Globular (2) ‎– Holobiont

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chlorophil

chlorophil

February 11, 2017
referencing Holobiont, CD, Album, none

other than the first track on this album i think its a very good album, i think first track is an extended intro but can be better without it as the 2nd track has a good enough intro already, definately a good release better than majority of stuff released today!! there is not enough psy dub releasing today and its good to see more of it being released today! and if u compare to ott's latest this is def a better release not considering the first track! i know as a producer myself its a challenge to even accomplish something on this level and i think its done well!!
antic

antic

April 20, 2016
referencing Holobiont, CD, Album, none

If I wanted to sound cheeky, I’d say that Morison Bennett’s double-t in his last name is a rip-off of Ott’s name, just like his music is... which wouldn’t be neither fair or accurate. It’s not accurate, because his sound is clearly influenced not only by Ott, but also by Shpongle & Younger Brother, by releases from Dubmission Records, Liquid Sound Design and probably countless others I have no idea about. It’s not fair, because all music is to some extent ‘derivative’, either with regards to fitting into certain style or genre, using same / similar instruments and ultimately down to the fact that there’s only 12 notes in musical octave ;) What is important though, is the ability to draw from other sources in a creative manner, adding enough of your own ingredients to sound sufficiently distinct – and Globular sure does just that!

“Holobiont” is his 3rd full length album and 2nd self-released as physical CD. In terms of style, I’d describe it as ethnic-influenced psychedelic electronic dub, which basically is self-explanatory: the tracks range from slow, deep and hypnotic to more energetic, almost danceable, with all of them being full of big & small sound tricks, flowing acid lines, percussive effects, glitches and synthetic soundscapes combined expertly with heavily processed oriental (for European ;)) voice samples / chants and real instruments: sitar, acoustic guitar, flutes. Compared to Globular’s previous “Magnitudes of Order”, this new one seems more laid back, more meditative and restrained to the point that it’s somehow less impressive / flashy, at least at the beginning. As usual with music like this, repeated listening sessions reveal hidden depths beneath the surface – nuances that one can only hear on headphones or when played very loudly, when you’re “in the zone”: certain harmonic progressions, sound patterns, delicate effect work, etc. To each his own, but personally I love music like that because it increases its longevity, trading it for lesser immediate appeal.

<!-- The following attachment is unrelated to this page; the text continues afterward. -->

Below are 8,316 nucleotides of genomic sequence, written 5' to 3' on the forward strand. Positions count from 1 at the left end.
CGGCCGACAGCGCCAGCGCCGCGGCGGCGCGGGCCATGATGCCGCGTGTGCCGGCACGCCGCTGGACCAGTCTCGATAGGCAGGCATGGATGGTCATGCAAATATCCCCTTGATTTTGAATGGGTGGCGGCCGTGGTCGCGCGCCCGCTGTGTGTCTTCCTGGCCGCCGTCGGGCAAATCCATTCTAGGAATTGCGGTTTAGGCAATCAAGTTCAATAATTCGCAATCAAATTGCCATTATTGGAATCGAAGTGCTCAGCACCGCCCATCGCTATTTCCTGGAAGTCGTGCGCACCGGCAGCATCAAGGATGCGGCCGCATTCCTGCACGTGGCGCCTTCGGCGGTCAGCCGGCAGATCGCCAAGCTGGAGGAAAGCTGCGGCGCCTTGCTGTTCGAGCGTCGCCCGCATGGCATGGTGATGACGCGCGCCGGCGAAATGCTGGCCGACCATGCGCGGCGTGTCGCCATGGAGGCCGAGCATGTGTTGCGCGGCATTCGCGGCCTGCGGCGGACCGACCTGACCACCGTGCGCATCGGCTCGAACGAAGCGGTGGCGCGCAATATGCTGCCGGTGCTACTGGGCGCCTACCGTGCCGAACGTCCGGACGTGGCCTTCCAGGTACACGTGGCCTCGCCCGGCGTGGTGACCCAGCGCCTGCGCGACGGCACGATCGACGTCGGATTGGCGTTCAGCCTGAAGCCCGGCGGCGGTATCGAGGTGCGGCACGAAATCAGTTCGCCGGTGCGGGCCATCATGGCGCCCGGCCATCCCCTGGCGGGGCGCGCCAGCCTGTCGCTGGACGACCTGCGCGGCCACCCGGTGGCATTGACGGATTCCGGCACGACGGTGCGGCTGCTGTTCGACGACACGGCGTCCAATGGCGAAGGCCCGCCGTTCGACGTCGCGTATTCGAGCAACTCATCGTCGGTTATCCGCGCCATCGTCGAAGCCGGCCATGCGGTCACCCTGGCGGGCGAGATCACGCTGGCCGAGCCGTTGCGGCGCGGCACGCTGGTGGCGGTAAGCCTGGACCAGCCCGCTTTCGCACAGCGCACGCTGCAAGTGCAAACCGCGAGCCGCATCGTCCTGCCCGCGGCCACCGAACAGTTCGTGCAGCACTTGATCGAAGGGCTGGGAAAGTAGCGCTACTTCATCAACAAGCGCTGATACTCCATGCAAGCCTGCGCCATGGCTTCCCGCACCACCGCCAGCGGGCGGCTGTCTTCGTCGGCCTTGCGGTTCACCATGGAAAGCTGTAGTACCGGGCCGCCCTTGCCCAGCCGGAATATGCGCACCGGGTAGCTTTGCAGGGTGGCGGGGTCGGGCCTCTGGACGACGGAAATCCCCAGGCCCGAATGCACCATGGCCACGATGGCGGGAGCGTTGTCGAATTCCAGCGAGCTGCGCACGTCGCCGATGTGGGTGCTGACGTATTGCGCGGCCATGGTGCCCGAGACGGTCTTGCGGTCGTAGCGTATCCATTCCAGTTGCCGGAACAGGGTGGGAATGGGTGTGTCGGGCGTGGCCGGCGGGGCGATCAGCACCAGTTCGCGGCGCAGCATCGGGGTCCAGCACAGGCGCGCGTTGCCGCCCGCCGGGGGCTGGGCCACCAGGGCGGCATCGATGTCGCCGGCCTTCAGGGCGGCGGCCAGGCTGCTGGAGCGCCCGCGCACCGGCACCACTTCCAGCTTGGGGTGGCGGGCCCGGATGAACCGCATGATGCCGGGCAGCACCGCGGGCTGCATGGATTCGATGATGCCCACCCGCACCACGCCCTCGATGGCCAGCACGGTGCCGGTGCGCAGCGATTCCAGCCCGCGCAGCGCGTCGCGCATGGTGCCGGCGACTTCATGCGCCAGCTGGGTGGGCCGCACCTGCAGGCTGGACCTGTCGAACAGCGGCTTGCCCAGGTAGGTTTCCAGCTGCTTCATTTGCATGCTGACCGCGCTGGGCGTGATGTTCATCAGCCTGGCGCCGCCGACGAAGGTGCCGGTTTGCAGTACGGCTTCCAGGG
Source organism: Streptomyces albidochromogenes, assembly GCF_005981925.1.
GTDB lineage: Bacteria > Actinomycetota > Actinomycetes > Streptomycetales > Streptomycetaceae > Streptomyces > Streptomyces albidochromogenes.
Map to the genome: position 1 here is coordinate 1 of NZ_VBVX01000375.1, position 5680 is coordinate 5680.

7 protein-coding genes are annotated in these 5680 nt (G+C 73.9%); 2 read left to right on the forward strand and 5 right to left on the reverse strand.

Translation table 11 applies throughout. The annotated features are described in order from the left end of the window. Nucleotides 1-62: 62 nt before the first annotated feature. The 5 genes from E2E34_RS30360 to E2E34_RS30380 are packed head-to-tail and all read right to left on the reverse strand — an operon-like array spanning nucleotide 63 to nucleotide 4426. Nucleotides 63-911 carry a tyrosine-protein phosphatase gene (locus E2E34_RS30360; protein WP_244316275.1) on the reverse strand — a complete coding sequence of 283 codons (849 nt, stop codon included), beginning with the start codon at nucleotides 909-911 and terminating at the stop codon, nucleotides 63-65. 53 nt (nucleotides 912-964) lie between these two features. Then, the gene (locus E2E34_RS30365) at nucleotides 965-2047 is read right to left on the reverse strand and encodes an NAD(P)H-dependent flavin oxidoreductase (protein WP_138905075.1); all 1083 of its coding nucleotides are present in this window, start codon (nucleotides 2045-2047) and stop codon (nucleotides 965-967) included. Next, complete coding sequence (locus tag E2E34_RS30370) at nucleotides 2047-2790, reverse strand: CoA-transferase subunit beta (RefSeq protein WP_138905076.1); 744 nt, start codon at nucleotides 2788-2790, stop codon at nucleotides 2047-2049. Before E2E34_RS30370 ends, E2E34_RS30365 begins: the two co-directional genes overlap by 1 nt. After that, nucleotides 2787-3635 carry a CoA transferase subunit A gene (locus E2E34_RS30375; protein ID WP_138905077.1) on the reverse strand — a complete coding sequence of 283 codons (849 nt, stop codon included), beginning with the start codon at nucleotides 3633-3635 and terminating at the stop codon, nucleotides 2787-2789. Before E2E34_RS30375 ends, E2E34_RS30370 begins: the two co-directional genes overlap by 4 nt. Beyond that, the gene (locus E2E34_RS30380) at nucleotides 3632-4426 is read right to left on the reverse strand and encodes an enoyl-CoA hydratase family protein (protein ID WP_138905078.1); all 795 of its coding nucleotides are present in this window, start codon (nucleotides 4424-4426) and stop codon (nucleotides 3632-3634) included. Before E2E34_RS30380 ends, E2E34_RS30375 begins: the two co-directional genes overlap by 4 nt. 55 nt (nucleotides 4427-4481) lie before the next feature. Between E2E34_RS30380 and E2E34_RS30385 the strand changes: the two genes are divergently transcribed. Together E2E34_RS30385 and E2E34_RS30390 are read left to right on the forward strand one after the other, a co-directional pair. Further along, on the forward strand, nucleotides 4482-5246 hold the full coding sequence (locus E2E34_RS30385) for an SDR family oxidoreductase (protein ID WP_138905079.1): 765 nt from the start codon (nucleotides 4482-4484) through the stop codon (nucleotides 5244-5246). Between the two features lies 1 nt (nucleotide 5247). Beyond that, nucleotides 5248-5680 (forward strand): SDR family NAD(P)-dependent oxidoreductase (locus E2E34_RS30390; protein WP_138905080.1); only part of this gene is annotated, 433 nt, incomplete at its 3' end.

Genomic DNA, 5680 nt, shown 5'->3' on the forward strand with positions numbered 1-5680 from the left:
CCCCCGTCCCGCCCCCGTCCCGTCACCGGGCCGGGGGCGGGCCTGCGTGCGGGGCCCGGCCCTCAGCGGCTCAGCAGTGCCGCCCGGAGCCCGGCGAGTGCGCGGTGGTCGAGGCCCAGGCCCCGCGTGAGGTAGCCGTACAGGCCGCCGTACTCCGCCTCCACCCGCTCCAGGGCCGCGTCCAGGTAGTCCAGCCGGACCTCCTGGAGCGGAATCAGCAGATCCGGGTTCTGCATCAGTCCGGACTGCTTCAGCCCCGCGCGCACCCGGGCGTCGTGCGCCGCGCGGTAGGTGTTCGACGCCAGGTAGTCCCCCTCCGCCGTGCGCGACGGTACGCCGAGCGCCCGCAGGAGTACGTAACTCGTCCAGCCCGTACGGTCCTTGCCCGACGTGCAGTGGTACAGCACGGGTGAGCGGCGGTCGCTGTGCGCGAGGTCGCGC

To go track by track, I’d say it is a pretty even release, with some down points being chanting in – otherwise fantastic – “Emergent Resurgence” and “[42]” and slightly pointless, beatless “…And It Speaks of Everything”. On the upside, both slower tracks “Tabula Rasa” and “Temple of The Pollinator” are awesome, combining deep dubby basslines with live instruments, tactful singing and interesting musical ideas, while the more upbeat tracks (“An Upward Curve In the Horizon”, “The Might of Chondria” and “Overcoming Occhiolism”) merge the elements of psychedelic trance: more electronic basslines, acid sounds, heavy percussive effects. It’s all further emphasized by dynamic, spacious and very well balanced mastering by Colin OOOD.

In the end, I’d rate this on par with “Magnitudes of Order”, i.e. around 4 or even 4.5 out of 5, but only because there needs to be some difference between this and genre-defining, 5/5 albums like Younger Brother’s “A Flock of Bleeps” or Ott’s “Skylon”. Either way, do yourself a favour and go get it right now – it’s pay-what-you-want (so, in border case: free) for digital version and just 7GBP + postage for digipak CD.